• Dzama

Zeit Zu Geh’n

Melna had a huge afro that barely fit in the car next to me. We drove up the street in silence. “That’s the one,” she said suddenly. I looked over and saw a few teenagers standing by a liquor store. They didn’t look wholesome but still, they were teenagers. She looked at me. “So stop the car!” she demanded. I brought the car to an abrupt stop, kind of at an angle in the middle of the street and jumped out, running over to where the kids stood. One took off running but the other one, the one I assumed she meant, looked up and braced himself. I took him out with one punch. Melna shouted something over to me from the car. “What?” I shouted back.

“Keep hitting him!” she shouted over, leaning out the car window. I looked back at the kid and was glad to see him try to scramble to his feet because that gave me more of an excuse to pummel him again, this time knocking him out for good.

When I got back in the car I pulled out a cigarette and headed uptown. “Wait, there’s more!” she said. “More what?” I asked, pretending not to understand.

“More guys. We gotta find ‘em!” she answered.

“Maybe after a burrito,” I stated, angling over to the lane that lead to the expressway. “No, they’ll be gone then!” she told me. Angrily I whipped the car around, barely missing a parked SUV.

“Okay. Where the fuck are they?” I said.

“Listen Ronnie, you don’t have to help me if you don’t want to. I’ll just do it myself,” she said and turned to the window.

“I said, where are these guys?” I asked her, taking a rewarding drag on my cigarette. She smiled. “There’s one, for starters.” She pointed at a middle-aged guy carrying some groceries.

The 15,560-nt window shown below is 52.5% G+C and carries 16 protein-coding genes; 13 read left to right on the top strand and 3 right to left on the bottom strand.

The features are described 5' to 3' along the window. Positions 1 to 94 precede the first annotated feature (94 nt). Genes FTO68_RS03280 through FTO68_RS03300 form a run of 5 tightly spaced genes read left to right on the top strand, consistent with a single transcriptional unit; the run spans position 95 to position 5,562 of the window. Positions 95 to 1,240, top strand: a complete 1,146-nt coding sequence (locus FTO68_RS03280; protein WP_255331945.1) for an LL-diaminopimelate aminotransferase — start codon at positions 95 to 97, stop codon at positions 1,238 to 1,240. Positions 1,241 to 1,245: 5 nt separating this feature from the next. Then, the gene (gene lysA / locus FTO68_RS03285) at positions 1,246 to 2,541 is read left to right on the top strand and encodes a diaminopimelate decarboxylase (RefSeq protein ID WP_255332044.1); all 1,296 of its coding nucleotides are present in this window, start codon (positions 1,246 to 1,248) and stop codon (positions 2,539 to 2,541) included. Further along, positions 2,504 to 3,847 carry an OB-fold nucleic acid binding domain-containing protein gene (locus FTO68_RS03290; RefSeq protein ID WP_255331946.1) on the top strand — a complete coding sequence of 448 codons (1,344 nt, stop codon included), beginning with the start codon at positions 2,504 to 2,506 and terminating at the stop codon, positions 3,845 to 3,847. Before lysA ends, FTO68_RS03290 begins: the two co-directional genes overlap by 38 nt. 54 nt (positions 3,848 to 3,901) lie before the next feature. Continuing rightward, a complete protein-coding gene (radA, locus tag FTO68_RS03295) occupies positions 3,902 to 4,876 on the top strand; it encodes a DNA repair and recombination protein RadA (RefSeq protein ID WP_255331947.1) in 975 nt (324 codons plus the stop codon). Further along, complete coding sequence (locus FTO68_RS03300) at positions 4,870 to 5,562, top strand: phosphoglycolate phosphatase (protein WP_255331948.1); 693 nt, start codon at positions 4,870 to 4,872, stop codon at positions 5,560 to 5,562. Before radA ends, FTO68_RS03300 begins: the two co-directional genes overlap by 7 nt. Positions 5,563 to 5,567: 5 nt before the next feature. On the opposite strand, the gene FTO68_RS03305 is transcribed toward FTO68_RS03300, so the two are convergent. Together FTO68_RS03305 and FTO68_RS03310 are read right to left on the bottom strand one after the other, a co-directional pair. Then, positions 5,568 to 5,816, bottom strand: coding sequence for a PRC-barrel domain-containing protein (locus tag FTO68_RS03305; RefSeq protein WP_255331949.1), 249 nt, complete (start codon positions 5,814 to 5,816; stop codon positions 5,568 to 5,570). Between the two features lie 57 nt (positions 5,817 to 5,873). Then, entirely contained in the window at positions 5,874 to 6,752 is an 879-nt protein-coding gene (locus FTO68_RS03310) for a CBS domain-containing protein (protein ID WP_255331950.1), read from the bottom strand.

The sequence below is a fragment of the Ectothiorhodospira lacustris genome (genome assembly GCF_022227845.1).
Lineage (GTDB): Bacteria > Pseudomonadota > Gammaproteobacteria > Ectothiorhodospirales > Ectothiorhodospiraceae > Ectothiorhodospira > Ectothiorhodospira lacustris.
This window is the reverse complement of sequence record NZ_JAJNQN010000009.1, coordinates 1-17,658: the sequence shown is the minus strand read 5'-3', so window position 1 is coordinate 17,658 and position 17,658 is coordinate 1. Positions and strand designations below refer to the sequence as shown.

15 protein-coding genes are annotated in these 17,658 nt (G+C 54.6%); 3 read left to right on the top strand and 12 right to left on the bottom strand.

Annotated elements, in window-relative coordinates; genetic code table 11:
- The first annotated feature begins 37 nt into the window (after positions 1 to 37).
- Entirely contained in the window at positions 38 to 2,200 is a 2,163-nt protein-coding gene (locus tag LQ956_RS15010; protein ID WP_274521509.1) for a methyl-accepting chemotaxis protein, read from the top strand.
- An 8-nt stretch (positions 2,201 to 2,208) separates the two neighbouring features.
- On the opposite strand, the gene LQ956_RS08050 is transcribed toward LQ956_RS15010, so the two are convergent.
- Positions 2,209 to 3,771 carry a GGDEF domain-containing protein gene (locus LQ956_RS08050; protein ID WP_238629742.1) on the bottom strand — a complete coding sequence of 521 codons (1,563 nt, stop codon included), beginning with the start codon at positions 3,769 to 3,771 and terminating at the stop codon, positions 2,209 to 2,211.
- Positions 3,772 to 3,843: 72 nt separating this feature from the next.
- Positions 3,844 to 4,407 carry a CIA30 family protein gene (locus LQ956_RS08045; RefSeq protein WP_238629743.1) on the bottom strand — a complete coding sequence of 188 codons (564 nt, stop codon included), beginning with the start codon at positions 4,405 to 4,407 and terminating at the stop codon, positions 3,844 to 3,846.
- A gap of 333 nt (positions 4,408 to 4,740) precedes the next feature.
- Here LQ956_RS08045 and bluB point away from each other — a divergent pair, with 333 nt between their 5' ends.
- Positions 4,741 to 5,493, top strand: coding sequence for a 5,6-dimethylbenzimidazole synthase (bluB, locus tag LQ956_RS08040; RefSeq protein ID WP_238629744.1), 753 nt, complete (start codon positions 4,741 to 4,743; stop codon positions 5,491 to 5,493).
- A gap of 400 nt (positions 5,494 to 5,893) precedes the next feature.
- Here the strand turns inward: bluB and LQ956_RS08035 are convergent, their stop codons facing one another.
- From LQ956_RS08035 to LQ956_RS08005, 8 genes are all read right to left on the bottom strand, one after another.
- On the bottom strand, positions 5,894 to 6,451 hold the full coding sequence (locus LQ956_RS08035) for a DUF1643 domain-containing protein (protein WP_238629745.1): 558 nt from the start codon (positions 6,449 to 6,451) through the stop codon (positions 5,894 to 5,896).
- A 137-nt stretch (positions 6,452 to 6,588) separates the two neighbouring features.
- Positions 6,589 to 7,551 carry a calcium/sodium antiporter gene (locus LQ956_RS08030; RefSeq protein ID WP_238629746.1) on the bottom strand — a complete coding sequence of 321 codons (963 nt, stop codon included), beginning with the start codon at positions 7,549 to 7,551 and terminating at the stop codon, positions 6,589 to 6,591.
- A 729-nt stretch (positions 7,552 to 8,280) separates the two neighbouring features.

“That’s not one of them,” I said. ‘Yeah it is,” she said, looking hurt again, or maybe fake-hurt, I wasn’t sure. I stared at the guy. “That was the ring-leader,” she said. “He said he was going to rape me.”

“All right, if you say so,” I said. I jumped out of the car, throwing down my cigarette. I went over and hit this guy in the back of the head with a tire-iron, which turned out to be a pretty effective weapon. The groceries went everywhere, and I helped myself to one of the peaches that rolled on the sidewalk. “You want one?” I called back. “No, come on!” she said. “Let’s go!”

I took my time walking back to the car, eating the peach. “Come on, you idiot!” she said. This actually changed things for me, because no one calls me that. I got in and reached over and opened her door. “What they hell are you doing?” she demanded but then I quite literally kicked her out of the car. She landed hard on the asphalt. Then I pulled away and drove a little before reaching over and shutting her door. She shouted things after me but I really didn’t care what she was saying at that point. In fact the more of a scene she made the faster away I drove. That was when I heard the sirens. I didn’t care about them either. Hell, I’d been through this drill before. I just ate my peach and ran the red light, singing a song to myself as I went. Time to go, it went, although actually it was in German. Zeit zu geh’n, zu geh’n, zu geh’n, zu geh’n, I sang, and cheered up instantly. In fact, that was the happiest I’d felt all day.

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